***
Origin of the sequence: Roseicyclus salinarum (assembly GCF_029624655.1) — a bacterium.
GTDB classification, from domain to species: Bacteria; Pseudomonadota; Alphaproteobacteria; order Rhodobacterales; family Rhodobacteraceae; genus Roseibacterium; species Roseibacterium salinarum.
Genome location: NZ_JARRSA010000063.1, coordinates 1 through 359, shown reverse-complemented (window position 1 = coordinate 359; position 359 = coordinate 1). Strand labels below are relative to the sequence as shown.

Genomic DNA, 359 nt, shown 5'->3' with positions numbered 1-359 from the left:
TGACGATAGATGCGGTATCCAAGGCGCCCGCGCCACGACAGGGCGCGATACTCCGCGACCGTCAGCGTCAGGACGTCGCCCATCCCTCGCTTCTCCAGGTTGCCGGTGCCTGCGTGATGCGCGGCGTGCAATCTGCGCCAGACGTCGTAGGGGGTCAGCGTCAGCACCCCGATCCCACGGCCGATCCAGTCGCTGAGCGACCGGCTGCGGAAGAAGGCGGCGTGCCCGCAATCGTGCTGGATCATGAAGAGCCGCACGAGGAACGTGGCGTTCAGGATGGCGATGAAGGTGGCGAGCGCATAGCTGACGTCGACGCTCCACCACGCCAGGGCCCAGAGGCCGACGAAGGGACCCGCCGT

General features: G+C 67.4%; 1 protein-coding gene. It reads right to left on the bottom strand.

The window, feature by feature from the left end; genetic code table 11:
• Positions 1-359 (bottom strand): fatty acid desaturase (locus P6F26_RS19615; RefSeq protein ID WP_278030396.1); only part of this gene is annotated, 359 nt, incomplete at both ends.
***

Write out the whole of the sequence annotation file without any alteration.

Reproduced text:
Origin of the sequence: Roseicyclus salinarum (assembly GCF_029624655.1) — a bacterium.
GTDB classification, from domain to species: Bacteria; Pseudomonadota; Alphaproteobacteria; order Rhodobacterales; family Rhodobacteraceae; genus Roseibacterium; species Roseibacterium salinarum.
Genome location: NZ_JARRSA010000063.1, coordinates 1 through 359, shown reverse-complemented (window position 1 = coordinate 359; position 359 = coordinate 1). Strand labels below are relative to the sequence as shown.

Genomic DNA, 359 nt, shown 5'->3' with positions numbered 1-359 from the left:
TGACGATAGATGCGGTATCCAAGGCGCCCGCGCCACGACAGGGCGCGATACTCCGCGACCGTCAGCGTCAGGACGTCGCCCATCCCTCGCTTCTCCAGGTTGCCGGTGCCTGCGTGATGCGCGGCGTGCAATCTGCGCCAGACGTCGTAGGGGGTCAGCGTCAGCACCCCGATCCCACGGCCGATCCAGTCGCTGAGCGACCGGCTGCGGAAGAAGGCGGCGTGCCCGCAATCGTGCTGGATCATGAAGAGCCGCACGAGGAACGTGGCGTTCAGGATGGCGATGAAGGTGGCGAGCGCATAGCTGACGTCGACGCTCCACCACGCCAGGGCCCAGAGGCCGACGAAGGGACCCGCCGT

General features: G+C 67.4%; 1 protein-coding gene. It reads right to left on the bottom strand.

The window, feature by feature from the left end; genetic code table 11:
• Positions 1-359 (bottom strand): fatty acid desaturase (locus P6F26_RS19615; RefSeq protein ID WP_278030396.1); only part of this gene is annotated, 359 nt, incomplete at both ends.